The select committee that considered the bill accepted submissions that the bill, while well intentioned, would have unintended results. The Attorney-General informed the House that the bill was inconsistent with the Bill of Rights Act because the results of the bill were not rationally and proportionately connected to the objective of the bill (Government Administration Committee 2001). The bill was voted down in the House and the select committee agreed to undertake a wider inquiry into the Classification Act. The inquiry was commenced in 2001 but was not completed before the early general election was called in 2002. The select committee appointed after the election has determined that it will continue the inquiry.
Overseas Regulation of the Internet
Other countries have faced the same censorship issues raised by the Internet and other new technology and a range of solutions have been implemented. In Myanmar access to the Internet is banned and prison terms of up to 15 years can be imposed for unauthorised use of a modem. China practises state censorship of the Internet and recently introduced rules that require Internet companies to be licensed, and that hold them responsible for illegal content carried on their websites (The Economist 2001). While such approaches to regulation may seem unacceptable to citizens of democratic countries, the United States and Australia have also attempted to control the Internet by restrictive legislation. The American law has recently been struck down, as mentioned earlier, and in New South Wales a parliamentary committee concluded that legislation aimed at classifying Internet content and banning objectionable content would be “likely to restrict law-abiding content providers while doing little to deter those with malicious motives” (Standing Committee on Social Issues 2002).
There have been particular concerns expressed about the prevalence and availability of child pornography in recent times. It is in this area that the Department of Internal Affairs focuses most of its enforcement action. Certainly, child pornography and other types of objectionable material have become more accessible with the widespread use of the Internet. In order to more rigorously detect censorship offending, it is likely that wider or more intrusive investigative powers will be required.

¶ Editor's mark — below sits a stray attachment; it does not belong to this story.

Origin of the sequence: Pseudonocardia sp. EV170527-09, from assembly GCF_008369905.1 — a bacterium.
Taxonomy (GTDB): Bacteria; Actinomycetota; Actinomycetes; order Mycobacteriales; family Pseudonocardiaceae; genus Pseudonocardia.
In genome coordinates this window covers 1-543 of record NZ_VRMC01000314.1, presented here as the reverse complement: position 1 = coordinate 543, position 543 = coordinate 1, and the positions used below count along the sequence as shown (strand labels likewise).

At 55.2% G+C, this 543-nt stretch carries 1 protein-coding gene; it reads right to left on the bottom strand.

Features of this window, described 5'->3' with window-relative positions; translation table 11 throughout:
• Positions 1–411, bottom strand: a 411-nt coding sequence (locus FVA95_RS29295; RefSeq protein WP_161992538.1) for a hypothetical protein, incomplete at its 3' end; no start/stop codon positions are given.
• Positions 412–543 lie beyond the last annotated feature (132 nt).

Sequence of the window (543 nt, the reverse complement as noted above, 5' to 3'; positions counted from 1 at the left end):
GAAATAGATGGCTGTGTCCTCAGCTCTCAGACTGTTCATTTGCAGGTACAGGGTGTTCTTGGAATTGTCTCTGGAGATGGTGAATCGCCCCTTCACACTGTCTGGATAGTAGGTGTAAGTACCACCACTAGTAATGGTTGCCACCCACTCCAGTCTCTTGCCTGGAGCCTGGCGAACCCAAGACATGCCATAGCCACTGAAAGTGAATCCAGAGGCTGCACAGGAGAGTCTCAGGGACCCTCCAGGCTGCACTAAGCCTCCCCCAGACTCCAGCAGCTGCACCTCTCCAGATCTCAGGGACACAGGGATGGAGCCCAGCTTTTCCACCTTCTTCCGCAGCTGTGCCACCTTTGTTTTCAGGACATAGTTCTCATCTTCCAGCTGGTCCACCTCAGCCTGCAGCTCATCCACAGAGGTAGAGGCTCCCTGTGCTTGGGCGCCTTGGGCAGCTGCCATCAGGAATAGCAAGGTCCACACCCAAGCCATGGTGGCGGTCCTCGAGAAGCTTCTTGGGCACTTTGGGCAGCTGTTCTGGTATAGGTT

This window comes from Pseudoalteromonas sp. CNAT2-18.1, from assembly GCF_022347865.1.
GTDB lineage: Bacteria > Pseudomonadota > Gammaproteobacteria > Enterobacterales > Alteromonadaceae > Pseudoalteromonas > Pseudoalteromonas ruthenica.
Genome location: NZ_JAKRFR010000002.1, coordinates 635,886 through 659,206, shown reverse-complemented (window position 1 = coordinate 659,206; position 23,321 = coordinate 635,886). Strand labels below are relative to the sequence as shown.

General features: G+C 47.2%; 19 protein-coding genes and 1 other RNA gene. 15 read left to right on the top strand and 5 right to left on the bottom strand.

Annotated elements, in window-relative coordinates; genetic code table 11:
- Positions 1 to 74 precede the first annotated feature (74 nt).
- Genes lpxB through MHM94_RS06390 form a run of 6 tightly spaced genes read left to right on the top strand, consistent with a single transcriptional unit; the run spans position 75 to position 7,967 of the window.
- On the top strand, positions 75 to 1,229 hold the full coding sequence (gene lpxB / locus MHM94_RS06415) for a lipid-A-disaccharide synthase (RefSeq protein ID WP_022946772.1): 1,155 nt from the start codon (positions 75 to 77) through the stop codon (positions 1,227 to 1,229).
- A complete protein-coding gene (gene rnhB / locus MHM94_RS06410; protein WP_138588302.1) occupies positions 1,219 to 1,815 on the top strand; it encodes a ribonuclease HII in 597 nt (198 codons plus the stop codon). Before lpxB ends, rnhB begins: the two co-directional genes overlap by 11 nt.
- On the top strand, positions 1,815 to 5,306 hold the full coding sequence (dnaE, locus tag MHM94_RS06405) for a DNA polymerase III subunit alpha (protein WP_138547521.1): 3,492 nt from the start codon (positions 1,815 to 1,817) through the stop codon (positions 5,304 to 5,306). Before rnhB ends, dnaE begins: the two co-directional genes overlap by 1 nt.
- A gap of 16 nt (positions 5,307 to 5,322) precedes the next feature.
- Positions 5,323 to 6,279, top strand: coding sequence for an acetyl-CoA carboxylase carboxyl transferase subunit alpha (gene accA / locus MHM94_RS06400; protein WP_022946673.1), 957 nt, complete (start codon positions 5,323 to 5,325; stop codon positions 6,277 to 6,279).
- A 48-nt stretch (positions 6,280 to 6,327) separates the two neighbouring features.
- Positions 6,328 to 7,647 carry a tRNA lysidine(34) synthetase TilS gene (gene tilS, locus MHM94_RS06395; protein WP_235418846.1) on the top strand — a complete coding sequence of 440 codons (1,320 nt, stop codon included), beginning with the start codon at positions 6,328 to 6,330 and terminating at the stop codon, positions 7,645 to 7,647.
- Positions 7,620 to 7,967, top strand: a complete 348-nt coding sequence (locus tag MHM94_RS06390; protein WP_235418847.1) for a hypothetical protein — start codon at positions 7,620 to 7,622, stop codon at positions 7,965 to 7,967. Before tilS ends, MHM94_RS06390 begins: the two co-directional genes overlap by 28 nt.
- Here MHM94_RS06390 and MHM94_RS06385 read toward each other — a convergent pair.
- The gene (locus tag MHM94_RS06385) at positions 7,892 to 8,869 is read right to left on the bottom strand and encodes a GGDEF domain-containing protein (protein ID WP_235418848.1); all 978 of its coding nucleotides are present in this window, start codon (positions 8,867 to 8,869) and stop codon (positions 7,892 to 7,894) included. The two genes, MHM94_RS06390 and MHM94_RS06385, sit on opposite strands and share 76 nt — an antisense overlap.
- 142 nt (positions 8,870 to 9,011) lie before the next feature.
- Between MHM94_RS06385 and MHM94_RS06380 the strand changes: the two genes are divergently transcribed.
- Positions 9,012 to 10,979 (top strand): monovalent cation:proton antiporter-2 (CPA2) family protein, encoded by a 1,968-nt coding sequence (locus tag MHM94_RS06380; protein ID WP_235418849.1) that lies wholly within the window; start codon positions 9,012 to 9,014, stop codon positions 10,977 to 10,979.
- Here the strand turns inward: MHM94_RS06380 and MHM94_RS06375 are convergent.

At present the Department of Internal Affairs investigates and prosecutes those who trade in objectionable material. The Department cannot obtain a search warrant to investigate possession offences, nor can it intercept private communications. Furthermore, New Zealand’s penalties for censorship offences are low by world standards. This is, in part, because offences related to objectionable material are the same regardless of the type of material in question. In some other countries, offences involving child pornography are treated more severely than those involving other types of illegal material. The level of the penalty has received public criticism in recent times (Waikato Times 2002, Dominion Post 2002) and there is particular concern about the availability of restricted or objectionable material to children and young persons.
Legislation governing censorship was passed prior to significant changes in technology, such as private access to the Internet and the advent of DVDs. The challenges offered by new technology could not have been foreseen in the early 1990s. A number of censorship policy issues require consideration, including:
- whether the law requires amendment in light of changes in technology;
- whether the penalties for censorship offences are adequate;
- whether the current offence regime reflects the nature of censorship offending, given the widespread use of the Internet;
- whether child pornography should be treated differently from other types of objectionable material;
- whether depictions of rape or torture should be treated differently from other types of objectionable material;
- whether additional investigative powers (such as the wider application of search warrants or interception powers) are required to detect censorship offending;
- whether an extension of investigative powers would be desirable and proportionate to the problem;
- whether ISPs have any liability for content to which they provide access; and
- the status of new types of material, such as live web broadcasts and streaming video.
New Zealand’s Classification Act, with its flexible and uniform approach to censorship, has dealt relatively well with advances in new technology. The Act has been able to address unforeseen changes such as “morphed” images and still and moving images from the Internet. However, new technology has created challenges for those charged with classifying publications and carrying out censorship enforcement. The widespread use of the Internet has greatly increased the availability of objectionable material and the anonymity of those who seek such material. While the Internet has assisted in the detection of some offenders, it has increased the scale and ease of offending. The advent of CD-ROM computer games and DVDs has placed a new burden on the Classification Office.
Technology has advanced to the point that many nations, including New Zealand, must now consider whether current censorship processes and laws are capable of dealing with modern censorship issues.